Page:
However, when you eat a meal of five-hundred calories at supper-time the consequences are rather different. Once again the calories will be converted into blood sugar, but this time your body won't have any immediate need for them. Your body burns up far fewer calories when you are slumped in front of the television set or lying in bed than it does when you are rushing around doing the shopping and the washing or getting to work. So in order to prevent your blood sugar levels rising to intolerable - and even dangerous - levels much of that unused potential energy is converted into fat, to be stored for future use.

By the time you wake up the following morning - and start to get yourself ready for the day ahead - your blood sugar will be relatively low again. And as you rush around you will feel uncomfortably hungry. Your body will need energy supplies quite quickly. In theory you don't need to respond to that feeling of hunger because your body has stored plenty of calories from the food you ate the night before. And if you ignore the rumblings in your tummy and the slightly light-headed feeling that you have, all will be well. Your body will obtain the energy supplies it needs from the calories you ate yesterday evening.

But, in practice, that isn't likely to happen. You'll eat more food - and obtain the energy you need from a fresh supply of calories. Inevitably, your attempts at dieting will be in tatters and you will put on weight. The calories which you ate during the evening, and which were stored for some future use, will stay stored.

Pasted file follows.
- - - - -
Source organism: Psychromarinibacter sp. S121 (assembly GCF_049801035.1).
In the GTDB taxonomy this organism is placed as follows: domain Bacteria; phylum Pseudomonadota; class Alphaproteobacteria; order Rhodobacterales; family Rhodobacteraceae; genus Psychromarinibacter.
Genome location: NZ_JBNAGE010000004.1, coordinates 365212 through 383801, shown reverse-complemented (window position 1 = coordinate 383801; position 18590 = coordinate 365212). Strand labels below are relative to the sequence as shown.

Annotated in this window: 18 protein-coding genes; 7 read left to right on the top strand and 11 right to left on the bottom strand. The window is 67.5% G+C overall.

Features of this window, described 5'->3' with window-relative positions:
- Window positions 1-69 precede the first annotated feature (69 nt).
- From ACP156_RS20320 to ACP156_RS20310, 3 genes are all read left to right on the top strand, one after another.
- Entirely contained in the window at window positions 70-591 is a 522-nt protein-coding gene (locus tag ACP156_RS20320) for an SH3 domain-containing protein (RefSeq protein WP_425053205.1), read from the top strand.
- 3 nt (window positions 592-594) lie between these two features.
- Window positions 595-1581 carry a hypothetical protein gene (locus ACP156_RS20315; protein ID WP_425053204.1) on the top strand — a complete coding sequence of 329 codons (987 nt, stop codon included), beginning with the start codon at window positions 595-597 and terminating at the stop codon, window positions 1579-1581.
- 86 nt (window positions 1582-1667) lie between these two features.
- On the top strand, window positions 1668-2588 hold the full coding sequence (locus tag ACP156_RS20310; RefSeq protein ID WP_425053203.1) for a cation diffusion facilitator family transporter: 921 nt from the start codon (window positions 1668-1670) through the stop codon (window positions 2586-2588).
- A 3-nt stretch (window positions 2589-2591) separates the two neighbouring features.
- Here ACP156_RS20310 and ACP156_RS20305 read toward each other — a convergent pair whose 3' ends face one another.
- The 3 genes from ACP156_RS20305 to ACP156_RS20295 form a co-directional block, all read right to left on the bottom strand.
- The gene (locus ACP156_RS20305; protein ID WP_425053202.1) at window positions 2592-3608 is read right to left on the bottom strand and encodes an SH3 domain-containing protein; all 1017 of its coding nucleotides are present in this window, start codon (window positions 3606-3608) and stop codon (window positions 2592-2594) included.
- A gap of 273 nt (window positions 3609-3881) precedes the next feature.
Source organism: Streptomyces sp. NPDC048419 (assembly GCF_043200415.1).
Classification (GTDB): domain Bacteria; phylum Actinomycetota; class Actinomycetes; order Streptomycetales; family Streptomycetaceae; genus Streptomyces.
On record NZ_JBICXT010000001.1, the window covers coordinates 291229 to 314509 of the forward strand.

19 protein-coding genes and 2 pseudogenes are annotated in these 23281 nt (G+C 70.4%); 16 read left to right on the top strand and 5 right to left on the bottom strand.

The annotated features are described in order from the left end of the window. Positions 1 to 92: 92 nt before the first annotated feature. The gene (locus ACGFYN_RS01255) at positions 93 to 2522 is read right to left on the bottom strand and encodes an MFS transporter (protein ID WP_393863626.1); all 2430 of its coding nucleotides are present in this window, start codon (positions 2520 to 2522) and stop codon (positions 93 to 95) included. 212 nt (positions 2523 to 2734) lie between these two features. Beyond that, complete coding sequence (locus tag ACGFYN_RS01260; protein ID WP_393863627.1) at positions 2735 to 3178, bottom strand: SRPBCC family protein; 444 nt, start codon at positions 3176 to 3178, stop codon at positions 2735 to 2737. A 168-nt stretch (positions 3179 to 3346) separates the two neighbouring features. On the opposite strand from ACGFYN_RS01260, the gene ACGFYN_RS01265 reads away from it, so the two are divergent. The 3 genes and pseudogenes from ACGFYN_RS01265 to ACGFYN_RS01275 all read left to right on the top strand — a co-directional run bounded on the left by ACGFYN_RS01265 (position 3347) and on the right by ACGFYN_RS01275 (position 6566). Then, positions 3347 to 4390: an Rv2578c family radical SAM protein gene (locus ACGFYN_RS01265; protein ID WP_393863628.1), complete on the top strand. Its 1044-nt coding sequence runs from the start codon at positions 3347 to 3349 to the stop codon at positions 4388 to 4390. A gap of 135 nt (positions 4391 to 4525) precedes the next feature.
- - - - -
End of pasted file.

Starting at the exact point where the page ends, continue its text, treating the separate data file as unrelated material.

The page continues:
Here are some tips designed to help you control night-time nibbling more effectively.

* Stop buying high-calorie fattening nibbles. Make sure that if you do nibble, you nibble slimming biscuits or sip at low-calorie drinks. Keep apples, bananas or oranges handy - rather than packets of biscuits or roasted peanuts.
* Try to keep yourself busier during the evenings. One of the reasons why most people find it easier to avoid nibbling during the daytime is that they are busy with other things and don't have too much time to think about food or succumb to the temptation to nibble. Try to get out of the house more in the evenings. Perhaps you could enrol in a night school course. Perhaps there are clubs or groups which you could join. Maybe you could take up a sport or a hobby to which you could devote more attention. If you spend long periods of time watching television, take up knitting or embroidery or crocheting - all will keep your fingers busy and away from the biscuit tin.
* If you're trying to break bad eating habits, move all the furniture round in your living room. When you sit down to watch television sit in a different chair - or move your favourite chair to a new position. Change the easy things - and you'll find bad habits easier to break (that's why switching to a `green' diet is going to make dieting easy for you).
* Buy vegetarian nibbles rather than sweets and chocolates. Nuts, dried fruit and raisins aren't particularly low in calories, but you're less likely to get hooked and eat your way through a whole boxful of calories! Besides, you can take some small comfort from the fact that vegetarian nibbles are at least packed with goodness.

Secret no. 4